USIP: To Build Peace, Boost the Women Who Lead the Movements: In crises worldwide, women are leading citizens’ campaigns that can resolve conflicts

Women have often been the invisible actors in history—sidelined from formal political and social spaces—but creating their own spaces for change through engaging in nonviolent resistance. Research shows that movements with active women’s participation are more likely to maintain nonviolent discipline and achieve their goals. From fighting for human rights in Venezuela to protesting unconstitutional amendments in Uganda, women leaders of nonviolent movements have proven to be key actors for peace.

Women’s leadership in nonviolent movements creates opportunities for new and diverse tactics and often ensures a diversity of participation, increasing a movement’s power. But, women also face specific challenges, such as balancing their activism with their roles at home and the workplace, their vulnerability to sexual abuse, and challenging perceptions of powerlessness.

To celebrate National Women’s History Month, the U.S. Institute of Peace and the 2020 One Woman, One Vote Festival will host an intergenerational discussion among women nonviolent activists. To strengthen future nonviolent movements, leaders must learn from the past challenges and successes. Women leaders from Libya, Syria, Uganda, Afghanistan, the U.S. and Venezuela will speak from their experiences as activists for social change on the challenges they faced as women and how they organize to overcome them. Join the conversation on Twitter with #WLNVM.


Scovia Arinaitwe
Team Leader, Rhizing Women Uganda

Mariam Jalabi
Founding Member, Syrian Nonviolence Movement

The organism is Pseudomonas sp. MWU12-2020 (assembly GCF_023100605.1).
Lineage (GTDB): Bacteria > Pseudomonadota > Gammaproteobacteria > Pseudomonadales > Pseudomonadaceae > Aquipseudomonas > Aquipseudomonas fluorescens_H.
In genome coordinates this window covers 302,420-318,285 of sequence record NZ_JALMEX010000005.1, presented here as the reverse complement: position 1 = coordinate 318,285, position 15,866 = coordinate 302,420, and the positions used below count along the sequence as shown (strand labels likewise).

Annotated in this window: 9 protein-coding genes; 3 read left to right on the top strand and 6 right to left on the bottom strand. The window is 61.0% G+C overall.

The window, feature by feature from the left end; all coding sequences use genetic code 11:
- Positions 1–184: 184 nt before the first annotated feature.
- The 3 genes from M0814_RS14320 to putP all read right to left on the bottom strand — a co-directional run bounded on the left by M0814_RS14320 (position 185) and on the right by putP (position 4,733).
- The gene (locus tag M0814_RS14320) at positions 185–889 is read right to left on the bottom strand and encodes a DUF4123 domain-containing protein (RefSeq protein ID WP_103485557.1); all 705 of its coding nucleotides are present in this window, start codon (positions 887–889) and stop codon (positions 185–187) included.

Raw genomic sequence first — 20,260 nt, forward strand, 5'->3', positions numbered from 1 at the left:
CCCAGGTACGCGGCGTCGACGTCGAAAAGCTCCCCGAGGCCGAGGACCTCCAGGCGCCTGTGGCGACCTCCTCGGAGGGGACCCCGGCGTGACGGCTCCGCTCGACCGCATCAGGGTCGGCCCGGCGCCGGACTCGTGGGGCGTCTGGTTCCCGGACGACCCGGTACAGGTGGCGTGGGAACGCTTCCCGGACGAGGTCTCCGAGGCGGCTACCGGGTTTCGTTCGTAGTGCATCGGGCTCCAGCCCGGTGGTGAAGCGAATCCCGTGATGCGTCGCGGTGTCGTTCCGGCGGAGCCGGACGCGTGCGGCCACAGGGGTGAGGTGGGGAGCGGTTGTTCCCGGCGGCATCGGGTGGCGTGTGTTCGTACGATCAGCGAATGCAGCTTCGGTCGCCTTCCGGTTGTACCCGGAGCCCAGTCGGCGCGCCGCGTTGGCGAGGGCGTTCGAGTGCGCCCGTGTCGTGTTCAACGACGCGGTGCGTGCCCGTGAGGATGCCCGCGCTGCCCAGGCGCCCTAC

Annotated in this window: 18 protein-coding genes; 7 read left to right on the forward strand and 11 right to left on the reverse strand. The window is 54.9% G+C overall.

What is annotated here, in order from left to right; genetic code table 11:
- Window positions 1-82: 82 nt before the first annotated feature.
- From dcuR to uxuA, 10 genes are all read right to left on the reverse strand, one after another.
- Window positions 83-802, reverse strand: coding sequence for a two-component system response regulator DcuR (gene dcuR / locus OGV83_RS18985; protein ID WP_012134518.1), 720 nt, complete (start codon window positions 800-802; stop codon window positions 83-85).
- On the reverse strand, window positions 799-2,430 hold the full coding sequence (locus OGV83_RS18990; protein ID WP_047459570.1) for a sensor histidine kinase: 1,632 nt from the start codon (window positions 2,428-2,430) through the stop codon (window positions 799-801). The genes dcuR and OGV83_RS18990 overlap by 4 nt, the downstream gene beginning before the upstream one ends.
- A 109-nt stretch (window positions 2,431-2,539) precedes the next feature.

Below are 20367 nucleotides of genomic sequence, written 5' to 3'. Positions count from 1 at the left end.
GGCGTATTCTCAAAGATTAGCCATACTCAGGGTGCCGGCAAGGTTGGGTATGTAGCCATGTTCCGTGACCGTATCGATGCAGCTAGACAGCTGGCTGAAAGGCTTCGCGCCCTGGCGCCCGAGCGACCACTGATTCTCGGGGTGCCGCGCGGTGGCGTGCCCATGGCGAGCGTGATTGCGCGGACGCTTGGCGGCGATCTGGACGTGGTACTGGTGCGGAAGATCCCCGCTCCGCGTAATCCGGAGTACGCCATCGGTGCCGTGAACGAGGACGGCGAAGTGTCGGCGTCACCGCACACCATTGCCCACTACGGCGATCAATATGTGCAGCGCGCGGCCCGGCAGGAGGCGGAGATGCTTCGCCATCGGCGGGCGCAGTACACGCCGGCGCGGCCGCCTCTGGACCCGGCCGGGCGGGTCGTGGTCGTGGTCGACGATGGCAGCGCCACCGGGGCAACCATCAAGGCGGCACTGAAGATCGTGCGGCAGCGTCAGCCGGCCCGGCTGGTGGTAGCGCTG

Isabella Picón
Founding Member, LaboCiudadano - Venezuela

Judy Richardson
Producer of “Eyes on the Prize”

Marie Berry, moderator
University of Denver

Kathleen Kuehnast, moderator
Director, Gender Policy and Strategy, U.S. Institute of Peace

Maria Stephan, moderator
Director, Nonviolent Action, U.S. Institute of Peace


Traci Blackmon, who is the Executive Minister of Justice Ministries for The United Church of Christ, and a national leader in the Black Lives Matter movement joins as the IGLI Summer Institute as our keynote speaker. A featured voice with many national media outlets, Rev. Blackmon's communal leadership and work in the aftermath of the killing of Michael Brown Jr., in Ferguson, MO has gained her both national and international recognition and audiences from the White House to the Carter Center to the Vatican.

The Inclusive Global Leadership Initiative (IGLI) at the Sié Center initiates research, education, and programming centered on the goal of highlighting the role that women and other underrepresented groups play in leading movements related to the advancement of peace and security across the world.